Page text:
In this paper Youngdahl outlines the history and development of the concept of fiduciary duty in the United States.

 He concludes that the interpretation and implementation of fiduciary duty has and will continue to develop based on a core set of common sense principles. He also cautions that regulation must not constrain trustees’ ability to employ the most appropriate tools, and that trustees must be able to consider long-term criteria that are in the best interests of the beneficiaries, even where those criteria have not traditionally been considered.

James P. Hawley, Andreas G. F. Hoepner, Keith L. Johnson, Joakim Sandberg, Edward J. Waitzer (Available from March 2014) Cambridge Handbook of Institutional Investment and Fiduciary Duty

 The concept of fiduciary duty exists to protect the interests of the beneficiary, but the precise scope and interpretation of this duty varies between situations and jurisdictions, which can lead to practical difficulties in implementation. One problem is the existence of different types of fiduciaries that are not necessarily held to the same responsibilities, such as corporate directors, financial advisors or pension fund trustees. A second issue, particularly relevant for investment fiduciaries, is that the scope of their duty has become entangled within a wider debate about the functioning of investment markets and different interest groups have differing opinions on how fiduciaries should act. Fiduciaries must therefore pay careful attention to the specific legal and regulatory background of the jurisdiction in which they operate.

A brief history of trust law

The concept of a trust, i.e. a legal entity in which assets are managed on behalf of another entity, is believed to be hundreds of years old, with precursors of modern trusts found in medieval law. In the early twentieth century corporate trusts evolved to help businesses raise capital for new ventures, with other key drivers in the US including the need to protect the property rights of Native Americans, and to promote workrelated benefits for employees. In response to concerns over how these trusts were managed, in 1974 the Employment Retirement and Income Security Act (ERISA) codified the general responsibilities of pension fund trustees. This Act remains the most influential legislation relating to fiduciary duty in the US today.

ERISA regulates the administration of pension funds and provides a degree of insurance for beneficiaries. It defines fiduciary duty in terms of acting solely in the interests of beneficiaries, using care, skill, diligence and prudence to provide benefits and minimise losses, while acting in accordance with the stated aims of the pension plan. The definition is one of general principles rather than specific requirements, which has led to criticism and a wide range of interpretations of exactly what is means in practice. Additionally, ERISA only applies to private sector pension plans, so in 2000 the Uniform Trust Code (UTC) was developed to try and bring a common framework of governance to all private and public trusts in the US.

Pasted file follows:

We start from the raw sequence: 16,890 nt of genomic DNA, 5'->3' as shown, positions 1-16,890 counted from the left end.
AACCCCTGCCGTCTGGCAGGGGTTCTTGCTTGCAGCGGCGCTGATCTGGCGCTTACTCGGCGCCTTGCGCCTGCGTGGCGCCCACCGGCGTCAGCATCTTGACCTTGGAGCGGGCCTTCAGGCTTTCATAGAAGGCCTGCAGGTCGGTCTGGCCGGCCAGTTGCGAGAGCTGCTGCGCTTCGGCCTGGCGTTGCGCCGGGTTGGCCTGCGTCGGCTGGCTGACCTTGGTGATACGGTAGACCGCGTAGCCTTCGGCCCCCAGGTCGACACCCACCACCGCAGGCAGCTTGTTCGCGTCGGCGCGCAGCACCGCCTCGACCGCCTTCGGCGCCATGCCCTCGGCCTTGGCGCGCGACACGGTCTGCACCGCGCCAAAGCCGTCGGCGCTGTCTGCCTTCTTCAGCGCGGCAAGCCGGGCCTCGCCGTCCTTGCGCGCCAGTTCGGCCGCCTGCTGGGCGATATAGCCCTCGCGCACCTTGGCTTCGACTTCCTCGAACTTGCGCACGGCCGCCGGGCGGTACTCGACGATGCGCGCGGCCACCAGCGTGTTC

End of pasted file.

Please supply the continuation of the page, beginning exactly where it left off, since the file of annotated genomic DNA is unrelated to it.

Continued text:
Evolution of the concept of fiduciary duty

Over time, as financial markets and the investment industry have become more complex, the role of the fiduciary has also evolved. Initially trust assets could only be invested in ‘safe’ assets such as government bonds. In 1959 the Prudent Man rule was introduced to allow trustees to invest as if they were managing their own assets, with a focus on capital protection. Following the development of modern portfolio theory in 1992, the Prudent Investor rule was introduced. This rule, which still holds today, requires trustees to take into account the purpose and distribution requirements of the trust and invest in a portfolio of assets with an optimal risk-return trade-off.

However, the financial crisis of 2008 exposed some unanticipated shortcomings of modern portfolio theory when it is applied universally, such as risk control techniques at the portfolio level (e.g. diversification, hedging) leading to increased market risk to the global economy and failing to protect portfolios in times of extreme market stress. Furthermore, the focus of investment practices today have become increasingly short term with share price performance often excessively reliant on quarterly corporate reporting, which many believe runs counter to the principle of trustees’ long term duty to beneficiaries, as well as leading to decreased market efficiency and the destruction of long term value.


Today, the enormous size of the pool of capital managed within pension funds means that institutional investors wield significant influence. The issue of what actions fiduciaries are permitted to take has therefore become highly political, leading to the earlier-described problem of different stakeholders trying to protect their own interests. For example, corporations attempting to limit shareholder activism, ostensibly on the grounds that it breaches a strict definition of fiduciary duty but in reality out of self-interest. The outcome is that pension fund trustees are challenged with managing pension assets in the face of declining confidence in traditional investment theories, a changing political and social environment, and an increasing awareness that their investment decisions can influence the long-term stability of the economy. Added to this is an evolving view of fiduciary duty, not least on the topic of issues such as environmental, social and corporate governance factors, where evidence is growing that these issues must be taken into consideration if one takes a broad long term approach to fiduciary duty.

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    RI Quarterly Vol. 2: Fiduciary duty

    January 2014